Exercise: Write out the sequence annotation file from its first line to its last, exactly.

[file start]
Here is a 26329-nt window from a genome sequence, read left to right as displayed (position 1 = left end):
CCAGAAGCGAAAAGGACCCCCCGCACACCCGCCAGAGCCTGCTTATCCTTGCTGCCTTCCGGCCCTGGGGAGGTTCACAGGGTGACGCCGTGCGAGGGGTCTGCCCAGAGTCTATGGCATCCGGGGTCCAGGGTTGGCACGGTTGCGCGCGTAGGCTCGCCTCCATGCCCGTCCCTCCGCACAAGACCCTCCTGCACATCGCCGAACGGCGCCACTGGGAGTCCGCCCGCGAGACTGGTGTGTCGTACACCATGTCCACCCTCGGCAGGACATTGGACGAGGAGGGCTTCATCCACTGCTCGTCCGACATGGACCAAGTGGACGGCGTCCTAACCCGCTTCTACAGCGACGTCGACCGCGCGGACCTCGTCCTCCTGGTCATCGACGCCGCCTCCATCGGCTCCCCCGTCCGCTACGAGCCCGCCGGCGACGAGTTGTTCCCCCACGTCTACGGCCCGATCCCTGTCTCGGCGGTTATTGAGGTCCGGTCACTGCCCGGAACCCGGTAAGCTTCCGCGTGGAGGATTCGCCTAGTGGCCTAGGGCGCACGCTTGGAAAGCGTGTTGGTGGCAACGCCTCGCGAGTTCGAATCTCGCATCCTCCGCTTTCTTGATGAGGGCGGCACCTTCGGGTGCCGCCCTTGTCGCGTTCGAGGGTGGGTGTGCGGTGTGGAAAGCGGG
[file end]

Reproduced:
Here is a 26329-nt window from a genome sequence, read left to right as displayed (position 1 = left end):
CCAGAAGCGAAAAGGACCCCCCGCACACCCGCCAGAGCCTGCTTATCCTTGCTGCCTTCCGGCCCTGGGGAGGTTCACAGGGTGACGCCGTGCGAGGGGTCTGCCCAGAGTCTATGGCATCCGGGGTCCAGGGTTGGCACGGTTGCGCGCGTAGGCTCGCCTCCATGCCCGTCCCTCCGCACAAGACCCTCCTGCACATCGCCGAACGGCGCCACTGGGAGTCCGCCCGCGAGACTGGTGTGTCGTACACCATGTCCACCCTCGGCAGGACATTGGACGAGGAGGGCTTCATCCACTGCTCGTCCGACATGGACCAAGTGGACGGCGTCCTAACCCGCTTCTACAGCGACGTCGACCGCGCGGACCTCGTCCTCCTGGTCATCGACGCCGCCTCCATCGGCTCCCCCGTCCGCTACGAGCCCGCCGGCGACGAGTTGTTCCCCCACGTCTACGGCCCGATCCCTGTCTCGGCGGTTATTGAGGTCCGGTCACTGCCCGGAACCCGGTAAGCTTCCGCGTGGAGGATTCGCCTAGTGGCCTAGGGCGCACGCTTGGAAAGCGTGTTGGTGGCAACGCCTCGCGAGTTCGAATCTCGCATCCTCCGCTTTCTTGATGAGGGCGGCACCTTCGGGTGCCGCCCTTGTCGCGTTCGAGGGTGGGTGTGCGGTGTGGAAAGCGGG